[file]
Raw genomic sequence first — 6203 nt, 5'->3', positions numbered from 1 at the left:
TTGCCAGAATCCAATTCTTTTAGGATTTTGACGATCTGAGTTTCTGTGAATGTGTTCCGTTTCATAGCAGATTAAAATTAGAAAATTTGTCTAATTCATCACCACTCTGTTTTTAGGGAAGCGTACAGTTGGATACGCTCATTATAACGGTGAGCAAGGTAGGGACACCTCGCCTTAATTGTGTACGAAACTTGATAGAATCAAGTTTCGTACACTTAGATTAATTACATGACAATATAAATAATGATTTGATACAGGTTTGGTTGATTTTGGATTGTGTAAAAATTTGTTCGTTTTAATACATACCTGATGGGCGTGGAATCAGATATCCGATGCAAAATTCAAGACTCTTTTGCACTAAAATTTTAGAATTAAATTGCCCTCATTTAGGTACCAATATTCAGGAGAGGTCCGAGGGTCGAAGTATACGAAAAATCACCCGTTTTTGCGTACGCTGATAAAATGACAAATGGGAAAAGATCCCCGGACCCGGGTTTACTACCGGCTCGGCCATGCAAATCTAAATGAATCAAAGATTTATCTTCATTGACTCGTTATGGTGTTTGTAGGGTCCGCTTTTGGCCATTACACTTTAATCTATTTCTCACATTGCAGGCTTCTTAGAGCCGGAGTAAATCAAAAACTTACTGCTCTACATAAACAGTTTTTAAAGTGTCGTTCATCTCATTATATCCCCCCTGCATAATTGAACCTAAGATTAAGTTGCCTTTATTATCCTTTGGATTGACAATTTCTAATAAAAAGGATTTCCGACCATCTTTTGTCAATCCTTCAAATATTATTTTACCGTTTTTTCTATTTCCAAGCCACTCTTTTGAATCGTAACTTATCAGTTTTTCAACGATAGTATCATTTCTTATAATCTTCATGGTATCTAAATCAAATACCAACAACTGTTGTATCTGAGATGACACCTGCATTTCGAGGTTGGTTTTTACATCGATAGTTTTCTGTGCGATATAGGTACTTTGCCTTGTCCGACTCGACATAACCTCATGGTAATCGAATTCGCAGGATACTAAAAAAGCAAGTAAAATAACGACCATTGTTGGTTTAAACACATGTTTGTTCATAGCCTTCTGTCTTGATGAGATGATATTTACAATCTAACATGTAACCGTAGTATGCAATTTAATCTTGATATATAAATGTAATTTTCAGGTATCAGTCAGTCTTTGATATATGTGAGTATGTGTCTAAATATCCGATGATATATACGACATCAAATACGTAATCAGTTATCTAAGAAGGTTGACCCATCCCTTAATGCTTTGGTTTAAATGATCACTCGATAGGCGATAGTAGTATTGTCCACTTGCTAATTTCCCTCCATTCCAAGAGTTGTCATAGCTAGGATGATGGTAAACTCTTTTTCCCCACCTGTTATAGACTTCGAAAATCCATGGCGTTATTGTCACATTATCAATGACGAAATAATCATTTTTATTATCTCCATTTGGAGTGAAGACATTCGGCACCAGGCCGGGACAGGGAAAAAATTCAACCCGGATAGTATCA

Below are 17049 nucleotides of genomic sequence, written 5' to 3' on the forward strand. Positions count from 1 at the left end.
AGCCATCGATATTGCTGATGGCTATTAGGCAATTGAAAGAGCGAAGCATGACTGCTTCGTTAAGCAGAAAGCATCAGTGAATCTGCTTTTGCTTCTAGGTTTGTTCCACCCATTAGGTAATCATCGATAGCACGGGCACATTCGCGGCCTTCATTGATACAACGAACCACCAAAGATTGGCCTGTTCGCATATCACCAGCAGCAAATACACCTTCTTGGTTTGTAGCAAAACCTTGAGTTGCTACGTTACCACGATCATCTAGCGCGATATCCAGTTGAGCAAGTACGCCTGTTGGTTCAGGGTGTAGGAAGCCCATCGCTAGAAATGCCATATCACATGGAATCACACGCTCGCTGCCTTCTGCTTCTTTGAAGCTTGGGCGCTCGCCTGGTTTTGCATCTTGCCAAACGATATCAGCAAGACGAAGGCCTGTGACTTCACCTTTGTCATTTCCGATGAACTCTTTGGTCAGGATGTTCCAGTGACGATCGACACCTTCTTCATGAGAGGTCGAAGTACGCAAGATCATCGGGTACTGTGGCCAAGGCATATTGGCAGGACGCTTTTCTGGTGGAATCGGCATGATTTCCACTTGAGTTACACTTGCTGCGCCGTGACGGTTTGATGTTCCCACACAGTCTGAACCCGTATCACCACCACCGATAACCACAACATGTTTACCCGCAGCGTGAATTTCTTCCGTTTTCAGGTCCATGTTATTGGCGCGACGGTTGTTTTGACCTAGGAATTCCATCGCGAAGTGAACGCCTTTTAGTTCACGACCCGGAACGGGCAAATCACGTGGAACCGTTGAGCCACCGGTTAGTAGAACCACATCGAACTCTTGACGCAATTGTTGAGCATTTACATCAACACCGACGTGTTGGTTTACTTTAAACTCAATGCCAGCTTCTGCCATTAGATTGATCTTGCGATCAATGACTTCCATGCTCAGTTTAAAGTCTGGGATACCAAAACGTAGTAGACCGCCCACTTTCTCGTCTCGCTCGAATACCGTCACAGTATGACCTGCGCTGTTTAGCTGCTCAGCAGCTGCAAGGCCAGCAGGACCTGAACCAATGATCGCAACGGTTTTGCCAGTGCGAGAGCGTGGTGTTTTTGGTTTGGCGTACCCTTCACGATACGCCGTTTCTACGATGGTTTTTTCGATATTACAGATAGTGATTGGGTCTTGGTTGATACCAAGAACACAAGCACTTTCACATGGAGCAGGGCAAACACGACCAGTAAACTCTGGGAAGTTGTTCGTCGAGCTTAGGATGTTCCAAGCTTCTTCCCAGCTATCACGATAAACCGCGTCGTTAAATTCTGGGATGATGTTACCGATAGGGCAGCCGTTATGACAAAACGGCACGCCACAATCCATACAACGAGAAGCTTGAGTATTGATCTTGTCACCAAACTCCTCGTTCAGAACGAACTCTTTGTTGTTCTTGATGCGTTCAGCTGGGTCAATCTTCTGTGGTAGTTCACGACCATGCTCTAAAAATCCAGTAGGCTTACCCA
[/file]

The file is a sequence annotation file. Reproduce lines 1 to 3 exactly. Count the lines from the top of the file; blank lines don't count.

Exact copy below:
Raw genomic sequence first — 6203 nt, 5'->3', positions numbered from 1 at the left:
TTGCCAGAATCCAATTCTTTTAGGATTTTGACGATCTGAGTTTCTGTGAATGTGTTCCGTTTCATAGCAGATTAAAATTAGAAAATTTGTCTAATTCATCACCACTCTGTTTTTAGGGAAGCGTACAGTTGGATACGCTCATTATAACGGTGAGCAAGGTAGGGACACCTCGCCTTAATTGTGTACGAAACTTGATAGAATCAAGTTTCGTACACTTAGATTAATTACATGACAATATAAATAATGATTTGATACAGGTTTGGTTGATTTTGGATTGTGTAAAAATTTGTTCGTTTTAATACATACCTGATGGGCGTGGAATCAGATATCCGATGCAAAATTCAAGACTCTTTTGCACTAAAATTTTAGAATTAAATTGCCCTCATTTAGGTACCAATATTCAGGAGAGGTCCGAGGGTCGAAGTATACGAAAAATCACCCGTTTTTGCGTACGCTGATAAAATGACAAATGGGAAAAGATCCCCGGACCCGGGTTTACTACCGGCTCGGCCATGCAAATCTAAATGAATCAAAGATTTATCTTCATTGACTCGTTATGGTGTTTGTAGGGTCCGCTTTTGGCCATTACACTTTAATCTATTTCTCACATTGCAGGCTTCTTAGAGCCGGAGTAAATCAAAAACTTACTGCTCTACATAAACAGTTTTTAAAGTGTCGTTCATCTCATTATATCCCCCCTGCATAATTGAACCTAAGATTAAGTTGCCTTTATTATCCTTTGGATTGACAATTTCTAATAAAAAGGATTTCCGACCATCTTTTGTCAATCCTTCAAATATTATTTTACCGTTTTTTCTATTTCCAAGCCACTCTTTTGAATCGTAACTTATCAGTTTTTCAACGATAGTATCATTTCTTATAATCTTCATGGTATCTAAATCAAATACCAACAACTGTTGTATCTGAGATGACACCTGCATTTCGAGGTTGGTTTTTACATCGATAGTTTTCTGTGCGATATAGGTACTTTGCCTTGTCCGACTCGACATAACCTCATGGTAATCGAATTCGCAGGATACTAAAAAAGCAAGTAAAATAACGACCATTGTTGGTTTAAACACATGTTTGTTCATAGCCTTCTGTCTTGATGAGATGATATTTACAATCTAACATGTAACCGTAGTATGCAATTTAATCTTGATATATAAATGTAATTTTCAGGTATCAGTCAGTCTTTGATATATGTGAGTATGTGTCTAAATATCCGATGATATATACGACATCAAATACGTAATCAGTTATCTAAGAAGGTTGACCCATCCCTTAATGCTTTGGTTTAAATGATCACTCGATAGGCGATAGTAGTATTGTCCACTTGCTAATTTCCCTCCATTCCAAGAGTTGTCATAGCTAGGATGATGGTAAACTCTTTTTCCCCACCTGTTATAGACTTCGAAAATCCATGGCGTTATTGTCACATTATCAATGACGAAATAATCATTTTTATTATCTCCATTTGGAGTGAAGACATTCGGCACCAGGCCGGGACAGGGAAAAAATTCAACCCGGATAGTATCA

Below are 17049 nucleotides of genomic sequence, written 5' to 3' on the forward strand. Positions count from 1 at the left end.